Feeling left out by the women’s “I like [it]” campaign in support of breast cancer? Where [it] is their [purse] and takes the form of status updates “I like it in the kitchen”, “I like it on the table” etc. The one I most enjoyed was “I like it wherever I can find it”.
Males are supposedly left out in the dark by this viral campaign in support of breast cancer. This inside joke must tickle something pink in women, but I can’t understand how it benefits the cause by keeping half the population in the dark.
Did it keep us [men] guessing? Some, perhaps, not many is my guess. I think these folk over estimate the male curiosity about female jokes. Unless the campaign piqued the curiosity of more woman than the men it lost then the money/effort probably wasn’t well spent. While innuendo does get the male pulse racing, I’m not sure it outweighs the potential to tarnish the message amongst conservatives — men and women alike.
But there’s always the warm fuzzies you want to put out to the faithful — and this campaign probably did a good job amongst women, giving them an advantage over men. A previous breast cancer awareness campaign had women posting just the name of a colour — supposedly the colour of their bra. Once again, supposedly only women knew what it meant.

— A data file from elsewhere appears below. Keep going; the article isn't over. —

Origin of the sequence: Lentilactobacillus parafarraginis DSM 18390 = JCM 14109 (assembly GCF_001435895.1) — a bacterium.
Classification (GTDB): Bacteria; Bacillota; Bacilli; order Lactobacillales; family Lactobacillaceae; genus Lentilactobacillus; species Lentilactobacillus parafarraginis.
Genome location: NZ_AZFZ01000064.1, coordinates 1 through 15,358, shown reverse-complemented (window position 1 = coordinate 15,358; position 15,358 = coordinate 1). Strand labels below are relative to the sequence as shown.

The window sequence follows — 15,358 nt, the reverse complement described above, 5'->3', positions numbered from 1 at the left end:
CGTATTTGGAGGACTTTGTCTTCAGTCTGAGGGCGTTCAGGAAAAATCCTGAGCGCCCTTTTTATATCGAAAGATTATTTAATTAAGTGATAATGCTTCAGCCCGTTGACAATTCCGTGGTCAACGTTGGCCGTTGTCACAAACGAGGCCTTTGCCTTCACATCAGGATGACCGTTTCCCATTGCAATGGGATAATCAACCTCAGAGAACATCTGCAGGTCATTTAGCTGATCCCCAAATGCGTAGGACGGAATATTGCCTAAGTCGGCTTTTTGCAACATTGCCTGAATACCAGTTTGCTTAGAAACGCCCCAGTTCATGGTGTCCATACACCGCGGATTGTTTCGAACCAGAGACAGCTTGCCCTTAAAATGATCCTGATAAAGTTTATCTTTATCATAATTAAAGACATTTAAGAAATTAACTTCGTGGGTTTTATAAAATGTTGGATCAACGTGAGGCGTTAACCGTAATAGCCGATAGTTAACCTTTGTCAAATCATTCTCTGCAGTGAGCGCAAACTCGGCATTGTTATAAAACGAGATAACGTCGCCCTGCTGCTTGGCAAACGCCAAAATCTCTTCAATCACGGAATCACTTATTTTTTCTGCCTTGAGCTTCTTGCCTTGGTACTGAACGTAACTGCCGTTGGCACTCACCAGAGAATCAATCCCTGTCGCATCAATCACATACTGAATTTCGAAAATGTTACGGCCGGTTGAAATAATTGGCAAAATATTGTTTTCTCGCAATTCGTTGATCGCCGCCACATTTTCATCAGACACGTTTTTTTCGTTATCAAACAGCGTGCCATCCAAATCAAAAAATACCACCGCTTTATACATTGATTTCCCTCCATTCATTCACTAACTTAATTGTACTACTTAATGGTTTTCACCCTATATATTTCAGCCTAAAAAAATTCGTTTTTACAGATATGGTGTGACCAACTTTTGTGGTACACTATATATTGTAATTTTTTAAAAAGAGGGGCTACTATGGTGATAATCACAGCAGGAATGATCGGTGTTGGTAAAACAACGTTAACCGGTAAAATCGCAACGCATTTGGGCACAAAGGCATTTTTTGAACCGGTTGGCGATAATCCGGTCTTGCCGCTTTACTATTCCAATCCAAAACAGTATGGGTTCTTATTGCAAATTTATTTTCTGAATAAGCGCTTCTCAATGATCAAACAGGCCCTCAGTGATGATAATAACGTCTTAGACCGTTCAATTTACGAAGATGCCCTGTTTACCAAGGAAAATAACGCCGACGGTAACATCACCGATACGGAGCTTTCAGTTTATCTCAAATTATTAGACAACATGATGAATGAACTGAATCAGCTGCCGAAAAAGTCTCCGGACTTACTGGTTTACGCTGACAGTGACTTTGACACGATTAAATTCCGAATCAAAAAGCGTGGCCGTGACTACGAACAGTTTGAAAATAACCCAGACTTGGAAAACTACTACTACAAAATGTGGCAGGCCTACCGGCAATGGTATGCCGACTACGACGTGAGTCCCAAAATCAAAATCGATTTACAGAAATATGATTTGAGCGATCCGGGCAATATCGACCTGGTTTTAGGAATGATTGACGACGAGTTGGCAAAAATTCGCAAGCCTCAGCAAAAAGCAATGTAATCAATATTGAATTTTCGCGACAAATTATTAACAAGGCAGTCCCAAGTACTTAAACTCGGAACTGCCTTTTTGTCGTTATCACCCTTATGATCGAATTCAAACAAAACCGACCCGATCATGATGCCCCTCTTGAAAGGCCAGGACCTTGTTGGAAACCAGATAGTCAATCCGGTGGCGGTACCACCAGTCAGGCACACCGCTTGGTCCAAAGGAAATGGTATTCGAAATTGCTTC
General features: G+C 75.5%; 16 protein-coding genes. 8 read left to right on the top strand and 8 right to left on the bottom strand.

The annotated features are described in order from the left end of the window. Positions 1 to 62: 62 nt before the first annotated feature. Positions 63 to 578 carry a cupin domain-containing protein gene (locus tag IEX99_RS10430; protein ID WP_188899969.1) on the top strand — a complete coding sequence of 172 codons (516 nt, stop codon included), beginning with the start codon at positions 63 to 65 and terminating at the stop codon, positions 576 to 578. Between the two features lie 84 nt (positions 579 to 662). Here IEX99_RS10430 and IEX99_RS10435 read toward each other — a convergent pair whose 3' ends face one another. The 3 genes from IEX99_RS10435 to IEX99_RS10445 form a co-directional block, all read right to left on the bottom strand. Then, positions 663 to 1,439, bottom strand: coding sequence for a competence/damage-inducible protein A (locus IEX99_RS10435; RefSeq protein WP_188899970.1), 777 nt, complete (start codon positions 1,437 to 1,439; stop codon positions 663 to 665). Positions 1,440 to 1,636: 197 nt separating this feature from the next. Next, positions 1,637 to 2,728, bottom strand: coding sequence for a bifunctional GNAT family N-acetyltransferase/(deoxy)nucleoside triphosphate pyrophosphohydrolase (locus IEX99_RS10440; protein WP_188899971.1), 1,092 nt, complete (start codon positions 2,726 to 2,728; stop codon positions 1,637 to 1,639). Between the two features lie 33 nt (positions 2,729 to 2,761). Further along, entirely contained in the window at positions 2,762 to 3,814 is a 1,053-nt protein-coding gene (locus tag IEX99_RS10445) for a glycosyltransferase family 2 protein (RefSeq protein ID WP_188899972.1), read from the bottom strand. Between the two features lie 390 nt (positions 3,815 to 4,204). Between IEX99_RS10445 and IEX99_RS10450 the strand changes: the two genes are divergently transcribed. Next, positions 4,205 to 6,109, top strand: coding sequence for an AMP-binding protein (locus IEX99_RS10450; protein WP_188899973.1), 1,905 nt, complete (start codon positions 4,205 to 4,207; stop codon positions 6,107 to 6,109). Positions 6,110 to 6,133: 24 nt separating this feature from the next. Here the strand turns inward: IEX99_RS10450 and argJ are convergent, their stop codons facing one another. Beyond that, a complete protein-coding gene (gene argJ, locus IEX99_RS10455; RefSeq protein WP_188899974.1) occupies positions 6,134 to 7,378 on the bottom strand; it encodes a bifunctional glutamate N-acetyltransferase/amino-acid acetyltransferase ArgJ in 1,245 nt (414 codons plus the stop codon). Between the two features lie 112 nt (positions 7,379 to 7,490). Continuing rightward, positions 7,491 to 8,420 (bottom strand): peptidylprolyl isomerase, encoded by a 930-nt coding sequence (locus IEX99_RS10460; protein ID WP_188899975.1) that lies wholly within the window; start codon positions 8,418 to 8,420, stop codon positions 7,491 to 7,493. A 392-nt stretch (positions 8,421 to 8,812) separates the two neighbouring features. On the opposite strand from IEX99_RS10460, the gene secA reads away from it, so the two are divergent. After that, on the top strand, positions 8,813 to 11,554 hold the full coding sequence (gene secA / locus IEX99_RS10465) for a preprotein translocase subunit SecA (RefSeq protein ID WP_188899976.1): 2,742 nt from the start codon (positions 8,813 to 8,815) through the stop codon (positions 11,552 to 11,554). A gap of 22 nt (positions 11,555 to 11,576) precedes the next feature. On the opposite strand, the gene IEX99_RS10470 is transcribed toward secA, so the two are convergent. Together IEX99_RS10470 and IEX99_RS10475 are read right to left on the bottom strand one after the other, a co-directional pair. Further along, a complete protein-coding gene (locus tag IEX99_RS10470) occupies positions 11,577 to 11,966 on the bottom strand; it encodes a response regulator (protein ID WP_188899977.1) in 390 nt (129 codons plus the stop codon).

So let it be known: October is Breast Cancer Awareness month. A worthy cause to support, even though their marketing isn’t as inclusive as it should be.
Women need read no further: Men are wired to be horny or hungry — and having no purse to worry about — let’s go for sensory overload in our replies to this affront at being left out of the joke with “I like it with [food]” — where [food] is your choice of fodder.
Suggested reading National Breast Cancer Awareness Month